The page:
If you ask anyone who has ever been to Japan or stayed in Japan for an extended period of time and ask them about convenience stores in Japan, they will all give rave reviews of convenience stores. Convenience in Japan is quite incredible and the 7/11’s are the pinnacle of convenience. To give you an idea of how convenient Japan is, In my local neighborhood there are three convenience stores, my house, a bookstore, three bars, many restaurants, and several vending machines. This is just on the walk to my house alone. There are about five on my walk to school. Every place in Tokyo has its own different kind of bars, restaurants etc, and they are unique, but everything you could ever want is in your local neighborhood in Tokyo. The convenience stores in Japan are quite different from the ones in the West.
For example, the convenience stores often carry many different kinds of food items, not just junk food. In theory you could do your grocery shopping in here. Some stores have fruits, vegetables, and meats right there in the store (on a side note, the pears and other fruits in Japan are legendary and taste much better than the ones in the U.S., seriously, they are so crispy and sweet it’s like eating candy). They have so many varieties of teas, sodas, alcohol, and water brands it’s easy to be intimidated if you are thirsty and just want a simple drink. If you want a quick lunch you are in luck. The meal options are often very varied. There are breads (so many kinds and fillings, it’s hard to tell what they are half of the time if you don’t read Japanese), sandwiches, onigiri (Japanese rice balls), curries, meat and rice bowls, meats, noodles, ramen among many other meal options. Some of the stuff looks so fancy and so good that it’s often hard to decide, at least for me. Almost all of the time it is guaranteed delicious with whatever you get it.
Service is often a lot friendlier, as well. Japanese courtesy plays a huge role here and store attendants are often very helpful if you can’t find something. The stores themselves are very neat and organized when compared with convenience stores in the West, in my experience. The stores in the west are not typically known for being the cleanest or most neat either. In Japan, store owners take great care and pride with cleanliness and it’s common to see an attendant cleaning just a small speck off the floor just because it bothers them that a part of the store is dirty.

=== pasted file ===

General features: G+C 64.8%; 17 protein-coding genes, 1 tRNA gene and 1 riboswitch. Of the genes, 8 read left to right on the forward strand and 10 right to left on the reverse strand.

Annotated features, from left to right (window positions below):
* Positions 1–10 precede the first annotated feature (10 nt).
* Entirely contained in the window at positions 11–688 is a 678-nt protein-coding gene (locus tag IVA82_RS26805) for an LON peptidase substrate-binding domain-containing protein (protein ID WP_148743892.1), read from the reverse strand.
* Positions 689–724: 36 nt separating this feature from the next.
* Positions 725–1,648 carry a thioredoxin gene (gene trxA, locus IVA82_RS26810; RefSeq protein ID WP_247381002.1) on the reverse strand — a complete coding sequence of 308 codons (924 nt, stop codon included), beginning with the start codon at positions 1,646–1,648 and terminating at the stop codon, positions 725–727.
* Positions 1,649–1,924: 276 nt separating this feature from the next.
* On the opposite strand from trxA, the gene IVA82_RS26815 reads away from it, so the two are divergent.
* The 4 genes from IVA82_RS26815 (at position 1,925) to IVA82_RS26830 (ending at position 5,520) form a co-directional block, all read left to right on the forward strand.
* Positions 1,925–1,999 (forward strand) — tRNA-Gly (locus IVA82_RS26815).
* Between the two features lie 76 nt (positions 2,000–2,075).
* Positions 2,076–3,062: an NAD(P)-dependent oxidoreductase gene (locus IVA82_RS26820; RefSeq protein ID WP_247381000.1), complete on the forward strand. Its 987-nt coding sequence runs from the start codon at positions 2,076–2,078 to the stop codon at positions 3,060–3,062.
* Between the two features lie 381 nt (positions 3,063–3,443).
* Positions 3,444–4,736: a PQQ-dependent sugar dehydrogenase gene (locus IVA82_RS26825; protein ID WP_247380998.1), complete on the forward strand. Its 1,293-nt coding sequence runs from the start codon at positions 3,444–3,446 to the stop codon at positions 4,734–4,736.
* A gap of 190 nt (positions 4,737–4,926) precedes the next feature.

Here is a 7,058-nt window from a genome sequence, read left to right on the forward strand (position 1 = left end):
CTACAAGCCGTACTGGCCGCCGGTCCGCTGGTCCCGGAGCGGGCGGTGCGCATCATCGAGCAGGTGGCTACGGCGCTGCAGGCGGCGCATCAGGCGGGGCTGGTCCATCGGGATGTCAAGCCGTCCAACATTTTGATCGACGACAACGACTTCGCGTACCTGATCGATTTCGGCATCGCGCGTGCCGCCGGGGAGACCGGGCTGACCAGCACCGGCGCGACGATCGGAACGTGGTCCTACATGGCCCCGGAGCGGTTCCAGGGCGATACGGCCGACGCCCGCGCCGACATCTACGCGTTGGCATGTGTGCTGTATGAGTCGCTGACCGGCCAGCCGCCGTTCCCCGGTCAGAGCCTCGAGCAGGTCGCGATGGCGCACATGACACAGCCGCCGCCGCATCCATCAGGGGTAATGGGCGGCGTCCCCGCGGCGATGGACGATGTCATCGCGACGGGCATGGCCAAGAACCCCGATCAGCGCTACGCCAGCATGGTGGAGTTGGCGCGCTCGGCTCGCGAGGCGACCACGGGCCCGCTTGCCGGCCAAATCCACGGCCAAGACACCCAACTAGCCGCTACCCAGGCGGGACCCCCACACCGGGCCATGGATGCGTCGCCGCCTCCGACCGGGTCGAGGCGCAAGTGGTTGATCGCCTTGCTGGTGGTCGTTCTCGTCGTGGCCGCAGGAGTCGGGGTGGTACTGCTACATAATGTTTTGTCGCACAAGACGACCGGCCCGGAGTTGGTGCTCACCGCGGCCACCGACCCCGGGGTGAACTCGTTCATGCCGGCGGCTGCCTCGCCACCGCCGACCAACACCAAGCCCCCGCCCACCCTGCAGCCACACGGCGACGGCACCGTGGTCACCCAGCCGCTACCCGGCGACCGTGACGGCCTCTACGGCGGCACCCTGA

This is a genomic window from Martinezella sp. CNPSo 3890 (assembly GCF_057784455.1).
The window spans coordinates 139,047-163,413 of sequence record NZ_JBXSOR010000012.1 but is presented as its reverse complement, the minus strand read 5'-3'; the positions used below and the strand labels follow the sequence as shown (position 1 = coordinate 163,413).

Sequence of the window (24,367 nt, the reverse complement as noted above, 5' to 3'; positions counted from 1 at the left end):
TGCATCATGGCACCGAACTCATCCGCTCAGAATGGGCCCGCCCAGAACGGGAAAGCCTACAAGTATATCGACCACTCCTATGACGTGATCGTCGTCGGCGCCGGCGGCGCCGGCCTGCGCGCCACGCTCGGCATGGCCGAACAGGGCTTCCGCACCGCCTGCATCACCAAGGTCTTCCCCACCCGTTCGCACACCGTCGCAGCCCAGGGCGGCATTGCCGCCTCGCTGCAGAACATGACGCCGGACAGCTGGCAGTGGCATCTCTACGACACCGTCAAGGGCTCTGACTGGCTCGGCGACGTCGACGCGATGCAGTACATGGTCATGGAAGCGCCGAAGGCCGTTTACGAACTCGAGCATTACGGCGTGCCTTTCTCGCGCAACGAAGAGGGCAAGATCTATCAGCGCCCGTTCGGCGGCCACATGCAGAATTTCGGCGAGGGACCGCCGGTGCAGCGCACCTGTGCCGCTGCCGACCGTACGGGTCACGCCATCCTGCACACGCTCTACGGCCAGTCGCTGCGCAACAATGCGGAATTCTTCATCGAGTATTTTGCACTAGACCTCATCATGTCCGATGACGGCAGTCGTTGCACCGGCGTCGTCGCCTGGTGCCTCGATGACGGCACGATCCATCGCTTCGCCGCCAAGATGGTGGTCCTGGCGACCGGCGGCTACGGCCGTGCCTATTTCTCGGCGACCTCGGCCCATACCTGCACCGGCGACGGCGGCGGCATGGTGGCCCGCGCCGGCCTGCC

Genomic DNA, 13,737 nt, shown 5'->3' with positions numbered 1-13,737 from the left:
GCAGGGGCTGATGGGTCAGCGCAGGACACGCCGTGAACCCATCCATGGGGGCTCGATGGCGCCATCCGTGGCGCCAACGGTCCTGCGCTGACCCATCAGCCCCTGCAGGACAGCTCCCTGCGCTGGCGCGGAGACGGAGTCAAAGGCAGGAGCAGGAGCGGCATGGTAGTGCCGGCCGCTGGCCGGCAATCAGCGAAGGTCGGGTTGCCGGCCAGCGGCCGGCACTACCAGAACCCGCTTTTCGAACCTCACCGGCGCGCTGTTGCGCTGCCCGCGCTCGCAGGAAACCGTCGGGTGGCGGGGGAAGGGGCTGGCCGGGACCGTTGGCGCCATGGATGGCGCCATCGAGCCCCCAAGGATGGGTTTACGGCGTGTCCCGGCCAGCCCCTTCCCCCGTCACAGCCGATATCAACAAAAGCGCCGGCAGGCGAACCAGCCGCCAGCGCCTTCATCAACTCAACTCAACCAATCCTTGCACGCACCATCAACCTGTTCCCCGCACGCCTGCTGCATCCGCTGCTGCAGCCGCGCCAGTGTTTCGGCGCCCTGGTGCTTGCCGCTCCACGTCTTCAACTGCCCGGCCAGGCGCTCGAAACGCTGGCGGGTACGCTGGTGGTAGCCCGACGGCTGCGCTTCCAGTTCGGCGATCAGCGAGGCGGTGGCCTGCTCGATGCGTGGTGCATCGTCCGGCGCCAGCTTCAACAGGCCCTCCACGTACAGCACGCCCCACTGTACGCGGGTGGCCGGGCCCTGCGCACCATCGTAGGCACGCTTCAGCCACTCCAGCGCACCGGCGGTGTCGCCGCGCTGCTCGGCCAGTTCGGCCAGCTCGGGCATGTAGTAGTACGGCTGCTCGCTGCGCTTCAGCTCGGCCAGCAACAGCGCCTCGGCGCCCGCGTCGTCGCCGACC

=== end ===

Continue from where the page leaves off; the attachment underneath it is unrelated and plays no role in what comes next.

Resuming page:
Convenience in Japan is quite amazing, yet it also has led to some far reaching issues. Since many people want to come to Tokyo for not only its convenience, but for jobs, it leads to a depopulation of the countryside, which is fast becoming an issue in Japan. Perhaps convenience is not as good as we might think. The Japanese country side is quickly depleting in size and vegetation is noticeably growing over some of the older houses and abandoned houses are not hard to find in rural Japan. It also leads to the danger that too large of a concentration of the population is extremely vulnerable in a natural disaster. In Japan’s case, natural disasters come all too frequently. Having millions of people in a small area that is difficult to evacuate isn’t a good plan. This also affects food production in Japan. Farmer’s children sometimes don’t want to become farmers and their parent’s sometimes don’t want them too either. They go off to the city for college, high school, and work only returning for visits. This leads to a smaller tax base and less revenue for rural Japan. However it is not an unsolvable problem. If rural Japan makes changes and makes it more accessible to foreign visitors, there may be a chance they people will come back to the country side (trust me when I say if you don’t speak Japanese, it is next to impossible to get directions or help). Rural Japan is gorgeous and has so much to offer from its scenic views, beautiful mountains and forests, to its people who are very friendly. It is my hope that some day rural Japan will make a come back.